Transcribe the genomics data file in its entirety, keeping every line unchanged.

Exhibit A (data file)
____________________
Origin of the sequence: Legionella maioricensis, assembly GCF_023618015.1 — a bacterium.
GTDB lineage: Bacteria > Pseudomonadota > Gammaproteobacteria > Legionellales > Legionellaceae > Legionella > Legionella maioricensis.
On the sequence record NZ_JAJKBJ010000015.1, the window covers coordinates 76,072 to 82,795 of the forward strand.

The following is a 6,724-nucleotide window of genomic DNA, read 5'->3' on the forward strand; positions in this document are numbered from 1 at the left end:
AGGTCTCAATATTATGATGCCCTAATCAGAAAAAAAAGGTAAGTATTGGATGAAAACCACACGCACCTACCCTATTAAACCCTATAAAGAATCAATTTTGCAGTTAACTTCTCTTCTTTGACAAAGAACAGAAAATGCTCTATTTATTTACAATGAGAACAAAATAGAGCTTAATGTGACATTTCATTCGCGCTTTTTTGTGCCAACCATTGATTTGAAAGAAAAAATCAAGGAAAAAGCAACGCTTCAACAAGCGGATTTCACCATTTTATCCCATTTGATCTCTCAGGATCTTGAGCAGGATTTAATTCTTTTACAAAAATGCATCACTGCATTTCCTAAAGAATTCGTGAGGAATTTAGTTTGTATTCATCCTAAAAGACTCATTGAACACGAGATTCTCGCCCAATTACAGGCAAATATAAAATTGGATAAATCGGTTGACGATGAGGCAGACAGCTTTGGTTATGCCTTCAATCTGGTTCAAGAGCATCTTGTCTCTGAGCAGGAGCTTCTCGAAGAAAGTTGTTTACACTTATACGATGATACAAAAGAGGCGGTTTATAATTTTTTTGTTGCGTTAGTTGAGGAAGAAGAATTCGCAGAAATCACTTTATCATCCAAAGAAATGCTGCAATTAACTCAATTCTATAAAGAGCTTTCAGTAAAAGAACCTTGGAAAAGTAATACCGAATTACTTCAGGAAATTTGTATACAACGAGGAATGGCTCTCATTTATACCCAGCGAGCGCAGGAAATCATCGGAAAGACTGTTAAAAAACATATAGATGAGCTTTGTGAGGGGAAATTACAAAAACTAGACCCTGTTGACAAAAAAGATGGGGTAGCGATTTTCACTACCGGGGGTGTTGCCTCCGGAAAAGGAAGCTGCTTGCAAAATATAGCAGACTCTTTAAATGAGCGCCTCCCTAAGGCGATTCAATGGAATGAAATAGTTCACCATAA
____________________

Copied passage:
Origin of the sequence: Legionella maioricensis, assembly GCF_023618015.1 — a bacterium.
GTDB lineage: Bacteria > Pseudomonadota > Gammaproteobacteria > Legionellales > Legionellaceae > Legionella > Legionella maioricensis.
On the sequence record NZ_JAJKBJ010000015.1, the window covers coordinates 76,072 to 82,795 of the forward strand.

The following is a 6,724-nucleotide window of genomic DNA, read 5'->3' on the forward strand; positions in this document are numbered from 1 at the left end:
AGGTCTCAATATTATGATGCCCTAATCAGAAAAAAAAGGTAAGTATTGGATGAAAACCACACGCACCTACCCTATTAAACCCTATAAAGAATCAATTTTGCAGTTAACTTCTCTTCTTTGACAAAGAACAGAAAATGCTCTATTTATTTACAATGAGAACAAAATAGAGCTTAATGTGACATTTCATTCGCGCTTTTTTGTGCCAACCATTGATTTGAAAGAAAAAATCAAGGAAAAAGCAACGCTTCAACAAGCGGATTTCACCATTTTATCCCATTTGATCTCTCAGGATCTTGAGCAGGATTTAATTCTTTTACAAAAATGCATCACTGCATTTCCTAAAGAATTCGTGAGGAATTTAGTTTGTATTCATCCTAAAAGACTCATTGAACACGAGATTCTCGCCCAATTACAGGCAAATATAAAATTGGATAAATCGGTTGACGATGAGGCAGACAGCTTTGGTTATGCCTTCAATCTGGTTCAAGAGCATCTTGTCTCTGAGCAGGAGCTTCTCGAAGAAAGTTGTTTACACTTATACGATGATACAAAAGAGGCGGTTTATAATTTTTTTGTTGCGTTAGTTGAGGAAGAAGAATTCGCAGAAATCACTTTATCATCCAAAGAAATGCTGCAATTAACTCAATTCTATAAAGAGCTTTCAGTAAAAGAACCTTGGAAAAGTAATACCGAATTACTTCAGGAAATTTGTATACAACGAGGAATGGCTCTCATTTATACCCAGCGAGCGCAGGAAATCATCGGAAAGACTGTTAAAAAACATATAGATGAGCTTTGTGAGGGGAAATTACAAAAACTAGACCCTGTTGACAAAAAAGATGGGGTAGCGATTTTCACTACCGGGGGTGTTGCCTCCGGAAAAGGAAGCTGCTTGCAAAATATAGCAGACTCTTTAAATGAGCGCCTCCCTAAGGCGATTCAATGGAATGAAATAGTTCACCATAA